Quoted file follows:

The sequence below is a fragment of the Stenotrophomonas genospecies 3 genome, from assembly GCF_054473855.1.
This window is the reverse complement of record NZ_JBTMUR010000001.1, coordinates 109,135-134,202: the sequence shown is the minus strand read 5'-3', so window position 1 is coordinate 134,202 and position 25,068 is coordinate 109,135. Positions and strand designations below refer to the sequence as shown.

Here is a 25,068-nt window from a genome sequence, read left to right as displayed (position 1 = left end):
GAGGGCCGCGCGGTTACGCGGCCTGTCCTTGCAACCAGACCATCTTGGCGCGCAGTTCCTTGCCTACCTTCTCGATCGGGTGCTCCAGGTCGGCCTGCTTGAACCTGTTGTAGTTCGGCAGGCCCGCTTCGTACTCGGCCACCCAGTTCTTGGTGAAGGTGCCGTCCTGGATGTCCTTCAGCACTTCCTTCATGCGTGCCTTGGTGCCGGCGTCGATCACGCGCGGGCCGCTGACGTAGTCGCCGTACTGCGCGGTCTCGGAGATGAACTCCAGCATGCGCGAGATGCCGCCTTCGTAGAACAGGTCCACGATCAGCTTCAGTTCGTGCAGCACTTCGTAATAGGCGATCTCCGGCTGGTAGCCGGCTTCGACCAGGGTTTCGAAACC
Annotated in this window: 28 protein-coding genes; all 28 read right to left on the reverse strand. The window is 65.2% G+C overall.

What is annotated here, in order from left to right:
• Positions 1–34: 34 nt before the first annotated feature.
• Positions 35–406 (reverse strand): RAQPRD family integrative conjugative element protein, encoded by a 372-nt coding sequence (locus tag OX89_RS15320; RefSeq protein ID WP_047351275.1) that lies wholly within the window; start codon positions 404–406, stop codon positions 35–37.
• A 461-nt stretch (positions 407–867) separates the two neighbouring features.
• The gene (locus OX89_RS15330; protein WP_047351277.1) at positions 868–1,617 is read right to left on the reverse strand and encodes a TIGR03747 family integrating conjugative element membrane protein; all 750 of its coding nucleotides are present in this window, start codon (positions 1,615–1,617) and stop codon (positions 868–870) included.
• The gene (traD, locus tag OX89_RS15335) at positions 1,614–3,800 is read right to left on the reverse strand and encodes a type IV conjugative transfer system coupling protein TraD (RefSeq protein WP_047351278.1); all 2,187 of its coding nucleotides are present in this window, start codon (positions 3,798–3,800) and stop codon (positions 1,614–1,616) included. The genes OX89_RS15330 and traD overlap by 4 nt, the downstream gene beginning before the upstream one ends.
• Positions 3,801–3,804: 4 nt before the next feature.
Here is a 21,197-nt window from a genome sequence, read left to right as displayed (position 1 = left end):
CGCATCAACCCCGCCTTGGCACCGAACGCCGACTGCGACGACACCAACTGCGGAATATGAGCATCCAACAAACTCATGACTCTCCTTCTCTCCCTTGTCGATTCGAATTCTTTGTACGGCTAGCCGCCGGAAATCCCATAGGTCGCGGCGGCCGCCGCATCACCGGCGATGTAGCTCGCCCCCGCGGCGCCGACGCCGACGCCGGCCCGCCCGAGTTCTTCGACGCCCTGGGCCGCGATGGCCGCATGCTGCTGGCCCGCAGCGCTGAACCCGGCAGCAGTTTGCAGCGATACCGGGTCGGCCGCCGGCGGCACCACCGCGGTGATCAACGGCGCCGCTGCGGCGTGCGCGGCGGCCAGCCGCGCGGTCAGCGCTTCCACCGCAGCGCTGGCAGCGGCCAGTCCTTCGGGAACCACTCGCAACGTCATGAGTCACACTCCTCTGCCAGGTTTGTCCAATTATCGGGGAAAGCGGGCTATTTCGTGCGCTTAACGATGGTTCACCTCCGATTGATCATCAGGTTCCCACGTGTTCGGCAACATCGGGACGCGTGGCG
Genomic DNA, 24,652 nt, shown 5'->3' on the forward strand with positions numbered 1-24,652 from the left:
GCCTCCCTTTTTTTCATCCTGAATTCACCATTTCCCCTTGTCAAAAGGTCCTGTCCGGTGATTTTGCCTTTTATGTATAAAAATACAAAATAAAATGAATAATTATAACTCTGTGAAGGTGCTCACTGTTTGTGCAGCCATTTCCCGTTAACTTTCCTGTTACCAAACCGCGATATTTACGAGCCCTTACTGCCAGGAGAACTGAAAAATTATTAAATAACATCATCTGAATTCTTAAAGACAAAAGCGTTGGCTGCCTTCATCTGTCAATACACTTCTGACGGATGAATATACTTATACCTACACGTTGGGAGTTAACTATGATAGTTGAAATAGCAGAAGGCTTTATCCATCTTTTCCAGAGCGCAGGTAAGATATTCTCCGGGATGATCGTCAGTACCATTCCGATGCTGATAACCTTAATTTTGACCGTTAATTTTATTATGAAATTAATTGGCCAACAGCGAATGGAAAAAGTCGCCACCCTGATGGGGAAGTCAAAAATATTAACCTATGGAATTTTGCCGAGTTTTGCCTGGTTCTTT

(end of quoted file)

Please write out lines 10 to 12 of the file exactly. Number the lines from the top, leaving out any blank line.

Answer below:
• The gene (locus OX89_RS15330; protein WP_047351277.1) at positions 868–1,617 is read right to left on the reverse strand and encodes a TIGR03747 family integrating conjugative element membrane protein; all 750 of its coding nucleotides are present in this window, start codon (positions 1,615–1,617) and stop codon (positions 868–870) included.
• The gene (traD, locus tag OX89_RS15335) at positions 1,614–3,800 is read right to left on the reverse strand and encodes a type IV conjugative transfer system coupling protein TraD (RefSeq protein WP_047351278.1); all 2,187 of its coding nucleotides are present in this window, start codon (positions 3,798–3,800) and stop codon (positions 1,614–1,616) included. The genes OX89_RS15330 and traD overlap by 4 nt, the downstream gene beginning before the upstream one ends.
• Positions 3,801–3,804: 4 nt before the next feature.